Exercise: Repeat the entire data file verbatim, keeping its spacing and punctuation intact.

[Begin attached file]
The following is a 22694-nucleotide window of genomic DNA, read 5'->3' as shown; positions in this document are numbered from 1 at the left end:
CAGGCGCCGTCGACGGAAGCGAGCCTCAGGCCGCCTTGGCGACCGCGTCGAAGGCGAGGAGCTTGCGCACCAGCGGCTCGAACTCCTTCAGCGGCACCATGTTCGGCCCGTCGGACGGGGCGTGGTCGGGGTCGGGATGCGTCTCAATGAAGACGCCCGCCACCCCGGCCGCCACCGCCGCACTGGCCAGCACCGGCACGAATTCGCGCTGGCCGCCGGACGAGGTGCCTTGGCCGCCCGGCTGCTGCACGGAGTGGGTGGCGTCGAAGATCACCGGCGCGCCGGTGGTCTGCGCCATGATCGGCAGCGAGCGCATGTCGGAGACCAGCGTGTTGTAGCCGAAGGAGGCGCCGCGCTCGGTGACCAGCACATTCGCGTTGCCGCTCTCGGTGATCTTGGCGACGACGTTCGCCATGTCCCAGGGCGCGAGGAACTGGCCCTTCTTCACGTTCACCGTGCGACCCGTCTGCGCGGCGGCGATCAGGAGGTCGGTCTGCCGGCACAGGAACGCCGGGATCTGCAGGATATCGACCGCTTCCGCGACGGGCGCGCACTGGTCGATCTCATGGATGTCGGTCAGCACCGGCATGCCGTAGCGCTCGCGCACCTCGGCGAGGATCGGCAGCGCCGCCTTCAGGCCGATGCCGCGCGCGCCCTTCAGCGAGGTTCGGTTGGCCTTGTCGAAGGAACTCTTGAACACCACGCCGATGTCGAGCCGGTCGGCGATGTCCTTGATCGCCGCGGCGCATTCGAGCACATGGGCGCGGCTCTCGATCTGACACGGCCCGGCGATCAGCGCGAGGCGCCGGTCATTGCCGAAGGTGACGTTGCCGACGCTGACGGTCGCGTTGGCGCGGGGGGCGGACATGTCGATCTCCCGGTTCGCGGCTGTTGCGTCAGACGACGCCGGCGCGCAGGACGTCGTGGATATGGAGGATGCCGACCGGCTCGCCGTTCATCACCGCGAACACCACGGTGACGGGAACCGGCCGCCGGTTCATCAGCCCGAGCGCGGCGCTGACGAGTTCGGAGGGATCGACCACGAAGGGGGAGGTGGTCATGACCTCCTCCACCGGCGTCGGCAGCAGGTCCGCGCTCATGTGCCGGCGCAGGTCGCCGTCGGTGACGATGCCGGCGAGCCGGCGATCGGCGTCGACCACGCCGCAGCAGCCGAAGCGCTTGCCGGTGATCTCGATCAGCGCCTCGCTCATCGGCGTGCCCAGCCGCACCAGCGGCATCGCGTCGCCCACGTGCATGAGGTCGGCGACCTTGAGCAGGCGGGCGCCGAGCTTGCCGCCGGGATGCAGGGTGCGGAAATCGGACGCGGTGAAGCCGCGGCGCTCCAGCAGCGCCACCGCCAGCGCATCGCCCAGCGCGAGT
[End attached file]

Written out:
The following is a 22694-nucleotide window of genomic DNA, read 5'->3' as shown; positions in this document are numbered from 1 at the left end:
CAGGCGCCGTCGACGGAAGCGAGCCTCAGGCCGCCTTGGCGACCGCGTCGAAGGCGAGGAGCTTGCGCACCAGCGGCTCGAACTCCTTCAGCGGCACCATGTTCGGCCCGTCGGACGGGGCGTGGTCGGGGTCGGGATGCGTCTCAATGAAGACGCCCGCCACCCCGGCCGCCACCGCCGCACTGGCCAGCACCGGCACGAATTCGCGCTGGCCGCCGGACGAGGTGCCTTGGCCGCCCGGCTGCTGCACGGAGTGGGTGGCGTCGAAGATCACCGGCGCGCCGGTGGTCTGCGCCATGATCGGCAGCGAGCGCATGTCGGAGACCAGCGTGTTGTAGCCGAAGGAGGCGCCGCGCTCGGTGACCAGCACATTCGCGTTGCCGCTCTCGGTGATCTTGGCGACGACGTTCGCCATGTCCCAGGGCGCGAGGAACTGGCCCTTCTTCACGTTCACCGTGCGACCCGTCTGCGCGGCGGCGATCAGGAGGTCGGTCTGCCGGCACAGGAACGCCGGGATCTGCAGGATATCGACCGCTTCCGCGACGGGCGCGCACTGGTCGATCTCATGGATGTCGGTCAGCACCGGCATGCCGTAGCGCTCGCGCACCTCGGCGAGGATCGGCAGCGCCGCCTTCAGGCCGATGCCGCGCGCGCCCTTCAGCGAGGTTCGGTTGGCCTTGTCGAAGGAACTCTTGAACACCACGCCGATGTCGAGCCGGTCGGCGATGTCCTTGATCGCCGCGGCGCATTCGAGCACATGGGCGCGGCTCTCGATCTGACACGGCCCGGCGATCAGCGCGAGGCGCCGGTCATTGCCGAAGGTGACGTTGCCGACGCTGACGGTCGCGTTGGCGCGGGGGGCGGACATGTCGATCTCCCGGTTCGCGGCTGTTGCGTCAGACGACGCCGGCGCGCAGGACGTCGTGGATATGGAGGATGCCGACCGGCTCGCCGTTCATCACCGCGAACACCACGGTGACGGGAACCGGCCGCCGGTTCATCAGCCCGAGCGCGGCGCTGACGAGTTCGGAGGGATCGACCACGAAGGGGGAGGTGGTCATGACCTCCTCCACCGGCGTCGGCAGCAGGTCCGCGCTCATGTGCCGGCGCAGGTCGCCGTCGGTGACGATGCCGGCGAGCCGGCGATCGGCGTCGACCACGCCGCAGCAGCCGAAGCGCTTGCCGGTGATCTCGATCAGCGCCTCGCTCATCGGCGTGCCCAGCCGCACCAGCGGCATCGCGTCGCCCACGTGCATGAGGTCGGCGACCTTGAGCAGGCGGGCGCCGAGCTTGCCGCCGGGATGCAGGGTGCGGAAATCGGACGCGGTGAAGCCGCGGCGCTCCAGCAGCGCCACCGCCAGCGCATCGCCCAGCGCGAGT